Recognitions:

## Power Supply Amperage Question

You could try connecting just one of the devices across the power supply. Be careful with polarity as the reverse voltage rating is only 5 volts, so if you get it wrong, the LED may blow up.

If you are happy with it, and if the resistor doesn't get too hot, you could just wire up the other LEDs in parallel with the power supply output.

40 of these will use 4 amps and that is 48 watts at 12 volts.

I don't know if it would be worth the trouble, but it would be possible to reduce this power consumption by putting two LEDs in series with one smaller resistor (of about 50 ohms) so that both LEDs still get 100 mA but the resistor uses less power.
This way you would have only 20 strings drawing a total of 2 amps. This would be 24 watts instead of 48 watts at 12 volts.

If you can, measure the output voltage of the power supply before you connect anything to it. Some power supplies only give the rated voltage when they are loaded to maximum current.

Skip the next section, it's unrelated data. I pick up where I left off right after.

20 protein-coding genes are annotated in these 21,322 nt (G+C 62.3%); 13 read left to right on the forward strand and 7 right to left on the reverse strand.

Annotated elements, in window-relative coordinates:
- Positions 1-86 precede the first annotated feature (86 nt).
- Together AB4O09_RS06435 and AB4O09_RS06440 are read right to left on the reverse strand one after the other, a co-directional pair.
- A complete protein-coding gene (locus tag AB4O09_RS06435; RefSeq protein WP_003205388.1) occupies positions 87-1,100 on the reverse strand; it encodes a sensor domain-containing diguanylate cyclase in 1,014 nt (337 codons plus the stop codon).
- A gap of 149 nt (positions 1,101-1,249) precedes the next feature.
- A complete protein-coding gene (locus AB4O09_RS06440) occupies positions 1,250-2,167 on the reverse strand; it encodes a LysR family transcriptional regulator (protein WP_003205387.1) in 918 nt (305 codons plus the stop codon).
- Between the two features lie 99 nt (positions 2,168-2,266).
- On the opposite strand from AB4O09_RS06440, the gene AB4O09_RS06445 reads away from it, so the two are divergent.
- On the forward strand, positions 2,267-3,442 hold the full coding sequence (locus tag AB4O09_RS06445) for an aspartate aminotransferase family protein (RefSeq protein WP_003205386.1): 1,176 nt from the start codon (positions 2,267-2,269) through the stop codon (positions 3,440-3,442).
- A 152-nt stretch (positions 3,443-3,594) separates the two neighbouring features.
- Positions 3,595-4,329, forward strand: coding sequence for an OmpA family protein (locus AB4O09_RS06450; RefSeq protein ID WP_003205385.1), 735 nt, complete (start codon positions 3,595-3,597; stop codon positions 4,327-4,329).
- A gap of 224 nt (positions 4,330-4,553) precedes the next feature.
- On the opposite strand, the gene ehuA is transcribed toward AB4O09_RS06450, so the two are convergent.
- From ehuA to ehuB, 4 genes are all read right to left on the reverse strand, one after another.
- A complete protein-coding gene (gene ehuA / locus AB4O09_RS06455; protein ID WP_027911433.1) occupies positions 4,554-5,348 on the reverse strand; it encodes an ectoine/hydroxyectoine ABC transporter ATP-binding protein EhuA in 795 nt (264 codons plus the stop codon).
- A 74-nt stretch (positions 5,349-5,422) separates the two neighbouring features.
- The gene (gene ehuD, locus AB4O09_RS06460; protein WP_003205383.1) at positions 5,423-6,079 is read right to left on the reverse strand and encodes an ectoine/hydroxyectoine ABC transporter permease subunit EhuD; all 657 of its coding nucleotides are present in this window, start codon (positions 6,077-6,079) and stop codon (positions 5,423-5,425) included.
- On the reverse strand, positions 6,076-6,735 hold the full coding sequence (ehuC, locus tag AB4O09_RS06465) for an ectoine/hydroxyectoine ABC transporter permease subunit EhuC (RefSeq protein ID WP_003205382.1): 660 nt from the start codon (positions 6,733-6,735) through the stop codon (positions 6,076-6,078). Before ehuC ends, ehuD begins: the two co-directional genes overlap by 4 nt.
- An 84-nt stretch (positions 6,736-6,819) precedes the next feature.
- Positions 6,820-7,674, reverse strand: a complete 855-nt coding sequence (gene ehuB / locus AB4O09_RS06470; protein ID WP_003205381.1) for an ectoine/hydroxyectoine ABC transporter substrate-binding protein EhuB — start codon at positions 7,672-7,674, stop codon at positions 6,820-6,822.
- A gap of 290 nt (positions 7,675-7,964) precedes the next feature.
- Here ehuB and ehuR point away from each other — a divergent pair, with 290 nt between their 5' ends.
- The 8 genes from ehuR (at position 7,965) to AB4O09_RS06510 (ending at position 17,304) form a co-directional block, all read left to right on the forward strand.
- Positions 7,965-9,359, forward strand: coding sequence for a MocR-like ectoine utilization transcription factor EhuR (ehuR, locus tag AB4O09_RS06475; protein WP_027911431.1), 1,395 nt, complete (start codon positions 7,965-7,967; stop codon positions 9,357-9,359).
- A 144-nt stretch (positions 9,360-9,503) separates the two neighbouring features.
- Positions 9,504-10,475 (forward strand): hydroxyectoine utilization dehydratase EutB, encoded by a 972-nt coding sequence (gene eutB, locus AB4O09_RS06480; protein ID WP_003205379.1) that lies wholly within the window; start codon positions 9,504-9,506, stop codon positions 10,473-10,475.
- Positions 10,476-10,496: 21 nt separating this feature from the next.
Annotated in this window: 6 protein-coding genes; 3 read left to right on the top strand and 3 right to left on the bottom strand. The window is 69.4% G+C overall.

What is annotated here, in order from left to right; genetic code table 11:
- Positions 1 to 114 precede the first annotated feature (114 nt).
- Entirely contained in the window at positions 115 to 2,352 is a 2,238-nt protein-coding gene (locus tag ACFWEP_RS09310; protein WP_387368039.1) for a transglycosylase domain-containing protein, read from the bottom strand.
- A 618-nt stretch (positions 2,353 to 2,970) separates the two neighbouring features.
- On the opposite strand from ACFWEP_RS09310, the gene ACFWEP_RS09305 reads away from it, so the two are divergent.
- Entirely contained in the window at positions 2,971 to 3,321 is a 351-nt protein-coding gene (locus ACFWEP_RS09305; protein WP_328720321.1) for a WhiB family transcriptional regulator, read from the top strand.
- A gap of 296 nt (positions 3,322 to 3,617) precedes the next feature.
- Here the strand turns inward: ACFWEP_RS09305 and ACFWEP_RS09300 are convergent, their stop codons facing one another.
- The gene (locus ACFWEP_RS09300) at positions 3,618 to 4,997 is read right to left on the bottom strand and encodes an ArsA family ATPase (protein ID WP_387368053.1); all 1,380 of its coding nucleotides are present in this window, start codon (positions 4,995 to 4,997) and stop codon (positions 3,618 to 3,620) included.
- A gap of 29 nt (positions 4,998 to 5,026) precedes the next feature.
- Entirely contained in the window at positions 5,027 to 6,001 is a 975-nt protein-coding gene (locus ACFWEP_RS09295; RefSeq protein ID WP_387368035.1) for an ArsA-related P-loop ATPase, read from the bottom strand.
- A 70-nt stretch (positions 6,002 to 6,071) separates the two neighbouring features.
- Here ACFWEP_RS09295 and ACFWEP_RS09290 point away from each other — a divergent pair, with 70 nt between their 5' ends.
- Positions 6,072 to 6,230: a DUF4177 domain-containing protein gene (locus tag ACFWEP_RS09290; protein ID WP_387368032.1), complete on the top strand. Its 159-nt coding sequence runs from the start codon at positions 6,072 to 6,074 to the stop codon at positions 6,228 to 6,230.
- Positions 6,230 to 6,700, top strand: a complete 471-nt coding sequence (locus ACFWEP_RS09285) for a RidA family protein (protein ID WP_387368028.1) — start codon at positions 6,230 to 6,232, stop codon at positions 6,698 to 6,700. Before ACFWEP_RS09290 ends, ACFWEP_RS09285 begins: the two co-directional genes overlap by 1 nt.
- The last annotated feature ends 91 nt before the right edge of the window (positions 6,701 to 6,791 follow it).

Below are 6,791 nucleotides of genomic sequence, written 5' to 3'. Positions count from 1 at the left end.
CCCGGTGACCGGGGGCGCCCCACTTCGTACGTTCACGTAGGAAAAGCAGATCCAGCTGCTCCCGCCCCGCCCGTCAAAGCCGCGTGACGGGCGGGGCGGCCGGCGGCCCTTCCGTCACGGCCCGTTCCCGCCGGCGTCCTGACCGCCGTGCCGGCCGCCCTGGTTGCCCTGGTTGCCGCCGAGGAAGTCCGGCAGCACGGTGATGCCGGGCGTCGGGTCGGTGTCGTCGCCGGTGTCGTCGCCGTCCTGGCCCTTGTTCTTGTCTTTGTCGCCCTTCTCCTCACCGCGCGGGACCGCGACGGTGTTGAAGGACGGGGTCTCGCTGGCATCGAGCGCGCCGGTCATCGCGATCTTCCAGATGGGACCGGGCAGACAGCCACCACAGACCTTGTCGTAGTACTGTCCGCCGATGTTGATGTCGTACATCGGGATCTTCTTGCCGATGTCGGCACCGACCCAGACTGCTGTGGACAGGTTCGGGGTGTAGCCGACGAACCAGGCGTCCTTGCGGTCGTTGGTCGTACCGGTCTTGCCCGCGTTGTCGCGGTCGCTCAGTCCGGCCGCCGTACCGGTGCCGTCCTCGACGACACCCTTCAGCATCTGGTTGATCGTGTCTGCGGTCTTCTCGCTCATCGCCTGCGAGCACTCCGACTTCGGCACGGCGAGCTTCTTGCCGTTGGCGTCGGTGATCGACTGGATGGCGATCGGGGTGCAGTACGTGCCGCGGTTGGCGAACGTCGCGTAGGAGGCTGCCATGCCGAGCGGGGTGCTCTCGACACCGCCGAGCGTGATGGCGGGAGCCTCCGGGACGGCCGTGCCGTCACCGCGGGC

Thank you, that is very helpful Did you check that picture in the link at the bottom of my post? Which terminals should I use to do them all in parallel? There is two COM terminals and two V+ terminals. does it matter?
 The two COM terminals should be common ground so they should be the same. I would assume the two V+ terminals are the same as well, as the power supply only lists one output voltage. Just to clear something up you mentioned earlier, with DC stuff: Red is usually positive Black is usually negative(or ground) So red wire on LED to V+, and black wire on LED to COM should work.

Recognitions:
Homework Help
 Here is a link to a picture of the power supply so you can see the terminals http://www.ledssuperbright.com/led-p...with-fan-p-235
Just curious ... are those terminals labelled N and L (AC) actual exposed 110v voltage?

Recognitions:
 Quote by NascentOxygen Just curious ... are those terminals labelled N and L (AC) actual exposed 110v voltage?
Yes, they are. They should at least be covered with a solid shield after the connection is made.
I would open up the box and disconnect these terminals before it was used.

Not only 110 volts either. This power supply works on 240 volts as well.

 Recognitions: Homework Help Maybe they are the AC line input

Recognitions:
 Quote by NascentOxygen Maybe they are the AC line input
Yes they are. We would call them active and neutral, but calling active "line" is fairly common.

This looks like a good case for mounting an IEC socket on the chassis somewhere and disconnecting those metal terminals just waiting to kill someone one day.

 Tags amp, direct current, power, watt